1973 – Jim Croce releases “Bad, Bad Leroy Brown”

“Bad, Bad Leroy Brown” was to be Jim Croce’s last number one single – it was released only six months prior to Croce’s death in 1973. In the song, Bad, Bad Leroy Brown is a big tough guy from the South Side of Chicago, who doesn’t take crap from anyone – until one night he meets a man who is bigger and tougher than him.

“Bad, Bad Leroy Brown” was the second single from Croce’s fourth album, “Life and Times”. It earned Croce two Grammy nominations (for Pop Male Vocalist and Record of the Year) and was still on the charts at the time of Croce’s death, having spent three months climbing to number one and three months descending.

Referenced in:
Bring Back That Leroy Brown — Queen
Rock and Roll Heaven — The Righteous Brothers

1973 – Bobby Darin dies

In 1968, Bobby Darin was doing well for himself. He’d had a string of hits over the last decade, starting in 1958 with “Splish Splash”, and continuing with “Dream Lover”, “Beyond the Sea” and “Mack the Knife” that had brought pleasure to millions. And then things went bad for him in a hurry. A close friend of and campaigner for Bobby Kennedy, he was present when Kennedy was shot and killed. Later that same year, he learned that the people he had always believed were his parents were actually his grandparents, and the woman he had thought was his sister was actually his mother.

Darin’s health, never great, took a turn for the worse under the stress of it all. He underwent heart surgery in 1971, and in 1973, developed an infection which led to sepsis that eventually killed him. He was only 37 years old. And not being done making the world a better place, he donated his body to science.

Referenced in:
Rock and Roll Heaven — The Righteous Brothers

1968 – Otis Redding’s “The Dock of the Bay” is released

Otis Redding wrote other songs that are well remembered for, such as “Respect” (best known for Aretha Franklin’s version of it), but to most people, his name is best associated with “(Sittin’ On) The Dock of the Bay”. As it should be, since it is an absolutely fantastic song.

Otis wrote the first verse in June 1967, but got a little stuck with it. More than a year later, he worked with Steve “The Colonel’ Cropper to finish the song. In a later interview, Cropper said that the song was autobiographical for Redding.

Many people have done cover versions of the song, but Michael Bolton was not one of them, whatever you may have heard.

Referenced in:
Rock and Roll Heaven — The Righteous Brothers

1970 — Jimi Hendrix dies

Widely acclaimed as the greatest guitar player of all time, Jimi Hendrix was only 27 years old when he died. He had released only 4 albums before his death, but he was already one of the iconic figures of the Sixties. He popularised the use of the Fender Stratocaster, the guitar on which he played, and he played some of the greatest live sets of all time at Woodstock and Monterey.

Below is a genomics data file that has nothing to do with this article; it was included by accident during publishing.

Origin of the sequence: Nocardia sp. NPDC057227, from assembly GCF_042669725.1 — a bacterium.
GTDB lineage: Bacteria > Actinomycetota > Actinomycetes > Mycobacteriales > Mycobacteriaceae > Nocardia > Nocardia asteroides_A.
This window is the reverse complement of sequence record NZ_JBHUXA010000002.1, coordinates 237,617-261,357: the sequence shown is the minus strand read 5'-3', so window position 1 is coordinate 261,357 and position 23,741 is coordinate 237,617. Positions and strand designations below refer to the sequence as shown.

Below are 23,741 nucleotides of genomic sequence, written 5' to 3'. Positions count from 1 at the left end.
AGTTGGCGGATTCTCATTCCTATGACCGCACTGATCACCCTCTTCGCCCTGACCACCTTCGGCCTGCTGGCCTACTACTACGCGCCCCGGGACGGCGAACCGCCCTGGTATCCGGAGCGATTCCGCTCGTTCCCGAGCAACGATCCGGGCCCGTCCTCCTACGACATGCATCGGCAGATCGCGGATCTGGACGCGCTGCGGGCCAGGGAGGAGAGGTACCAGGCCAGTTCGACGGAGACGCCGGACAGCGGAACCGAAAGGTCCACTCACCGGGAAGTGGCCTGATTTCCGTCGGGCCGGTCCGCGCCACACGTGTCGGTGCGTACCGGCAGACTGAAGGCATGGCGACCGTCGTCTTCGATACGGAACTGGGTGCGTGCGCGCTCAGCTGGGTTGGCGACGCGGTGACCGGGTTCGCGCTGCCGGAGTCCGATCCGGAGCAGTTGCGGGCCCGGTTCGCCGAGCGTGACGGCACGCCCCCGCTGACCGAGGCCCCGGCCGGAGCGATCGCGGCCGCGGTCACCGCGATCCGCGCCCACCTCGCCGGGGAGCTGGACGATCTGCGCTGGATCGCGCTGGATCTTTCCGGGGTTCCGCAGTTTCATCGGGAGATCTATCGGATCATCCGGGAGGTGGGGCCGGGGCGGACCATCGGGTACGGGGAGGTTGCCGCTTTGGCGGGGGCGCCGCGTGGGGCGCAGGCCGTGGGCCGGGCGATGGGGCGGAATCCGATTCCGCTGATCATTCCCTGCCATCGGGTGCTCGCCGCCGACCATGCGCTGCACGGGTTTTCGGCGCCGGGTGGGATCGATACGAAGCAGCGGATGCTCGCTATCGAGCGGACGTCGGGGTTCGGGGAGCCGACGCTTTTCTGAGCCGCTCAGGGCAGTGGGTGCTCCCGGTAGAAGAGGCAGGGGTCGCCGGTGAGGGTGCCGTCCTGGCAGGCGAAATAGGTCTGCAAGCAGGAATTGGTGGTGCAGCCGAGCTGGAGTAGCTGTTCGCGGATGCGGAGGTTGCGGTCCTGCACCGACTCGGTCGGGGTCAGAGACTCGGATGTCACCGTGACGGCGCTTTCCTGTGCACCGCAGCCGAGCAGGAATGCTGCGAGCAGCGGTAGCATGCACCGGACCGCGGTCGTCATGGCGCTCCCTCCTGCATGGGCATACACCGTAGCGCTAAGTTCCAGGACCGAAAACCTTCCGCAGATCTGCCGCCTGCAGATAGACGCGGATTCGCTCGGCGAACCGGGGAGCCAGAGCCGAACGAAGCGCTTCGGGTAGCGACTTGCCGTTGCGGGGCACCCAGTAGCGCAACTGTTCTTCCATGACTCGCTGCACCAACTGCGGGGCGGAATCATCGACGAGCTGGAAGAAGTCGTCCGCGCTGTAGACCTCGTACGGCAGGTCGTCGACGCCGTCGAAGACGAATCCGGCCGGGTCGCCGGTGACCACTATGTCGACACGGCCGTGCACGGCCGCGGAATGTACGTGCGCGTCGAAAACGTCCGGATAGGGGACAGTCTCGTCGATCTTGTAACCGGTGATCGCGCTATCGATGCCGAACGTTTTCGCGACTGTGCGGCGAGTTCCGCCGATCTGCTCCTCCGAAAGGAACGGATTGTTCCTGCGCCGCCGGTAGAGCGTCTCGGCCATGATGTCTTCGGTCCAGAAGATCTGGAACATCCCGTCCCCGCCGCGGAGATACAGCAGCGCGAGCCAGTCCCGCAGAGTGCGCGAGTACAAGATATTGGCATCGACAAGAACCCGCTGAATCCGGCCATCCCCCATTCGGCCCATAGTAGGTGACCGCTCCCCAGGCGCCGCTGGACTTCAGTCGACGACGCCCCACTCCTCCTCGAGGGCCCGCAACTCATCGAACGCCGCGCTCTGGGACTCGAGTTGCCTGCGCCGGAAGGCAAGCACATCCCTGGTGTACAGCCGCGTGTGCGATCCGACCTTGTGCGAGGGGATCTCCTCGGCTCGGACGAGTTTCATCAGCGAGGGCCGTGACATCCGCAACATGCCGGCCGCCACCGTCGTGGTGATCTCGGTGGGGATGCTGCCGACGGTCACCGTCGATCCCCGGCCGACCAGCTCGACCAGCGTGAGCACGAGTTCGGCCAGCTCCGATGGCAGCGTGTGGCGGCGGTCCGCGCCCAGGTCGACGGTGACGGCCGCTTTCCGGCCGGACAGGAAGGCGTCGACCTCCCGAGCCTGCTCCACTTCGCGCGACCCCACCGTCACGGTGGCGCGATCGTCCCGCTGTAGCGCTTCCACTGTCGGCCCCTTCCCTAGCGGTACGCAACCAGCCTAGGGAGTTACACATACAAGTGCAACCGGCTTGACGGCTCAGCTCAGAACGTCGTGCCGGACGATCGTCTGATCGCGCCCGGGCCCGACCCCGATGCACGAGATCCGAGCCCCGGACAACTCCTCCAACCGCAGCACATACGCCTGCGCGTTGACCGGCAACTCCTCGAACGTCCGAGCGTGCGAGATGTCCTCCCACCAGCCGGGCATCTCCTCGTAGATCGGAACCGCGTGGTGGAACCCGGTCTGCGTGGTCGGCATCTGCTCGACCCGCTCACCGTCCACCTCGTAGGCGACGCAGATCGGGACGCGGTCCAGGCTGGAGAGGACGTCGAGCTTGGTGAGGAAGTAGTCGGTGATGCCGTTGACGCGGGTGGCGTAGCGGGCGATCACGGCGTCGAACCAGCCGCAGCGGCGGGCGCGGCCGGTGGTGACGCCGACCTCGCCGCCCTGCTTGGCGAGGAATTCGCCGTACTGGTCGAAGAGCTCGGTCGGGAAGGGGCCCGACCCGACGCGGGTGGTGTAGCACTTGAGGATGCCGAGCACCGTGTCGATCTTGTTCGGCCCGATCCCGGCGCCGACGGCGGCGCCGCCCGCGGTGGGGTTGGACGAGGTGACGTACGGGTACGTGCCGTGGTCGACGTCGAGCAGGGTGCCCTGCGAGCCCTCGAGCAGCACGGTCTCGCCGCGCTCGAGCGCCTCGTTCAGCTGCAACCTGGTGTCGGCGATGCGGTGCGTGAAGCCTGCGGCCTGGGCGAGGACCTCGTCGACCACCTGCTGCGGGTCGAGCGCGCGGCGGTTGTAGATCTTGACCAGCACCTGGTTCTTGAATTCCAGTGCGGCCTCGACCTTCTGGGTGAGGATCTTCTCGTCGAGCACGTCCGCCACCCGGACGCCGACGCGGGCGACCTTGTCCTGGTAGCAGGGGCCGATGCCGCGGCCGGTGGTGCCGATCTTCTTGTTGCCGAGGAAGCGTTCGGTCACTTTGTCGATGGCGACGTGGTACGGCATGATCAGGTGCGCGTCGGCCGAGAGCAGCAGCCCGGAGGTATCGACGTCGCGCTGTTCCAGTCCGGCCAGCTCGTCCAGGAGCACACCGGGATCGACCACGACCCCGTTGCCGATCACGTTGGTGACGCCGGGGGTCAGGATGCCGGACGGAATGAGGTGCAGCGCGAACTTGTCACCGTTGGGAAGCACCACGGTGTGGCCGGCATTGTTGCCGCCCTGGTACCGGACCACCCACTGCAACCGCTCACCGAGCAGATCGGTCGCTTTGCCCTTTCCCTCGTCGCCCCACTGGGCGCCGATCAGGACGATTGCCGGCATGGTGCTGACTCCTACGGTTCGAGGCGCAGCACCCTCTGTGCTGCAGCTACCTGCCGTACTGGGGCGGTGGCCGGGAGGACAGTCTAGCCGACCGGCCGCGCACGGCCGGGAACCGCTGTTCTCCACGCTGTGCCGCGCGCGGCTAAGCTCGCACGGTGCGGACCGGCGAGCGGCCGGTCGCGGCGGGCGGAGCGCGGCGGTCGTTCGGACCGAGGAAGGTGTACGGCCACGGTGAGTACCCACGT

Although occasional allegations of murder or suicide have been made, it seems most probably that Hendrix’ death was a tragic accident. He asphyxiated on his own vomit after taking a combination of an overdose of sleeping pills (Hendrix was unfamiliar with the brand and it was stronger than he likely realised) and red wine. He died in London, but his body was returned to his native Seattle for burial.

Referenced in:
L.A. Money Train — Rollins Band
Six Strings Down — Jimmie Vaughan
(He’ll Never Be An) Ol’ Man River — This Is Serious Mum
Rock And Roll Hall Of Death — Mitch Benn And The Distractions

1973 — Jim Croce dies in a plane crash

Probably best known for his singles, Operator, You Don’t Mess Around With Jim, Time in a Bottle, and his biggest hit, Bad, Bad Leroy Brown, Croce was a American singer-songwriter who enjoyed a too-brief fame in the early Seventies.

His career was tragically cut short when he and his close friend and frequent collaborator Maury Muehleisen died when the light aircaft they were flying in crashed en route between Natchitoches, Louisiana, and Sherman, Texas.

Referenced in:
Air Crash Museum — The Dead Milkmen

1971 – Jim Morrison dies

Morrison died on July 3, 1971, at age 27. In the official account of his death, he was found in a Paris apartment bathtub by Courson. Pursuant to French law, no autopsy was performed because the medical examiner claimed to have found no evidence of foul play. The absence of an official autopsy has left many questions regarding Morrison’s cause of death.

Many believed that Morrison had in fact faked his death, as he had occasionally talked of doing over the preceding few years, but if so, he has yet to reappear. And it’s hard to believe that a man with Morrison’s ego and drug use could have stayed anonymous for nearly 40 years now…

Referenced in:
Morrison Hostel — This Is Serious Mum
Rock and Roll Heaven — The Righteous Brothers
Rock And Roll Hall Of Death — Mitch Benn And The Distractions